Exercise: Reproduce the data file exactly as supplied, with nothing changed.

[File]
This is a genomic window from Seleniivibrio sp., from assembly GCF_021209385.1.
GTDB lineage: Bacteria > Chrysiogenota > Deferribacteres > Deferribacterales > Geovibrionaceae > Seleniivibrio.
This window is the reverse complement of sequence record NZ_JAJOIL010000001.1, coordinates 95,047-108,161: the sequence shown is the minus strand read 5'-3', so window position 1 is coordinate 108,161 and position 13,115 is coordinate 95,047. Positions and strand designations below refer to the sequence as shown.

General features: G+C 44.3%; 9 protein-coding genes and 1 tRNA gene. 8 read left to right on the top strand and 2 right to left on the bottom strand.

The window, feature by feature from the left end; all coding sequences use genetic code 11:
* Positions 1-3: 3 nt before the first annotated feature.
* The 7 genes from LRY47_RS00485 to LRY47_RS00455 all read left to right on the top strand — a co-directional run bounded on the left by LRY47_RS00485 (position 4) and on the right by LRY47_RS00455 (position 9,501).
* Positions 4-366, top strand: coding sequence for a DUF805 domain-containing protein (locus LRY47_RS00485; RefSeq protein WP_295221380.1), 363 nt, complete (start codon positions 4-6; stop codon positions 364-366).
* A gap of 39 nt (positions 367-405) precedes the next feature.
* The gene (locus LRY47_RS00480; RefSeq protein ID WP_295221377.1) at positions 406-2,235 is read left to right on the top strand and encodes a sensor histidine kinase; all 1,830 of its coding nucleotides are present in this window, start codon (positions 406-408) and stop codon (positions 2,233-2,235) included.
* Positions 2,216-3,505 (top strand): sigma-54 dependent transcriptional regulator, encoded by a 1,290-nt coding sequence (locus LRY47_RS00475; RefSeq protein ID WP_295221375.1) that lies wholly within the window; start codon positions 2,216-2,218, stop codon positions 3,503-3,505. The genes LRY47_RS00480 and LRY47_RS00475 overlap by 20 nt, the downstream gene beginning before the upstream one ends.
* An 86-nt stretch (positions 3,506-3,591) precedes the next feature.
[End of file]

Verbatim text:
This is a genomic window from Seleniivibrio sp., from assembly GCF_021209385.1.
GTDB lineage: Bacteria > Chrysiogenota > Deferribacteres > Deferribacterales > Geovibrionaceae > Seleniivibrio.
This window is the reverse complement of sequence record NZ_JAJOIL010000001.1, coordinates 95,047-108,161: the sequence shown is the minus strand read 5'-3', so window position 1 is coordinate 108,161 and position 13,115 is coordinate 95,047. Positions and strand designations below refer to the sequence as shown.

General features: G+C 44.3%; 9 protein-coding genes and 1 tRNA gene. 8 read left to right on the top strand and 2 right to left on the bottom strand.

The window, feature by feature from the left end; all coding sequences use genetic code 11:
* Positions 1-3: 3 nt before the first annotated feature.
* The 7 genes from LRY47_RS00485 to LRY47_RS00455 all read left to right on the top strand — a co-directional run bounded on the left by LRY47_RS00485 (position 4) and on the right by LRY47_RS00455 (position 9,501).
* Positions 4-366, top strand: coding sequence for a DUF805 domain-containing protein (locus LRY47_RS00485; RefSeq protein WP_295221380.1), 363 nt, complete (start codon positions 4-6; stop codon positions 364-366).
* A gap of 39 nt (positions 367-405) precedes the next feature.
* The gene (locus LRY47_RS00480; RefSeq protein ID WP_295221377.1) at positions 406-2,235 is read left to right on the top strand and encodes a sensor histidine kinase; all 1,830 of its coding nucleotides are present in this window, start codon (positions 406-408) and stop codon (positions 2,233-2,235) included.
* Positions 2,216-3,505 (top strand): sigma-54 dependent transcriptional regulator, encoded by a 1,290-nt coding sequence (locus LRY47_RS00475; RefSeq protein ID WP_295221375.1) that lies wholly within the window; start codon positions 2,216-2,218, stop codon positions 3,503-3,505. The genes LRY47_RS00480 and LRY47_RS00475 overlap by 20 nt, the downstream gene beginning before the upstream one ends.
* An 86-nt stretch (positions 3,506-3,591) precedes the next feature.